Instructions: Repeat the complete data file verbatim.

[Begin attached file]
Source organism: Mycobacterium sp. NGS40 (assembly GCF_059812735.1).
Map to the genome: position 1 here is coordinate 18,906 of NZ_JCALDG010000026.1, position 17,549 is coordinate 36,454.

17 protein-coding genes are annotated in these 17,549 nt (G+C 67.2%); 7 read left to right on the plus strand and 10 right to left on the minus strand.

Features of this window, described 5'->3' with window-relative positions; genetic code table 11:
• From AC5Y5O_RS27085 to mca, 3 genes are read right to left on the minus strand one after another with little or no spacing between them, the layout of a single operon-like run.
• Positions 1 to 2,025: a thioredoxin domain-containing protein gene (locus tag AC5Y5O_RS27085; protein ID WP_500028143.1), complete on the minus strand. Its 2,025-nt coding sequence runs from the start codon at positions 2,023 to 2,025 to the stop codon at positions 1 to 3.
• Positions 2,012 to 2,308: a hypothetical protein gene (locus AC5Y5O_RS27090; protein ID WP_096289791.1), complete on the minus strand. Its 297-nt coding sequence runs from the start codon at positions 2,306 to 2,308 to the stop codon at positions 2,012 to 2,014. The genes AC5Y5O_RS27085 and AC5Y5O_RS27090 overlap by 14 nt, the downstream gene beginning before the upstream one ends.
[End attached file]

Source organism: Mycobacterium sp. NGS40 (assembly GCF_059812735.1).
Map to the genome: position 1 here is coordinate 18,906 of NZ_JCALDG010000026.1, position 17,549 is coordinate 36,454.

17 protein-coding genes are annotated in these 17,549 nt (G+C 67.2%); 7 read left to right on the plus strand and 10 right to left on the minus strand.

Features of this window, described 5'->3' with window-relative positions; genetic code table 11:
• From AC5Y5O_RS27085 to mca, 3 genes are read right to left on the minus strand one after another with little or no spacing between them, the layout of a single operon-like run.
• Positions 1 to 2,025: a thioredoxin domain-containing protein gene (locus tag AC5Y5O_RS27085; protein ID WP_500028143.1), complete on the minus strand. Its 2,025-nt coding sequence runs from the start codon at positions 2,023 to 2,025 to the stop codon at positions 1 to 3.
• Positions 2,012 to 2,308: a hypothetical protein gene (locus AC5Y5O_RS27090; protein ID WP_096289791.1), complete on the minus strand. Its 297-nt coding sequence runs from the start codon at positions 2,306 to 2,308 to the stop codon at positions 2,012 to 2,014. The genes AC5Y5O_RS27085 and AC5Y5O_RS27090 overlap by 14 nt, the downstream gene beginning before the upstream one ends.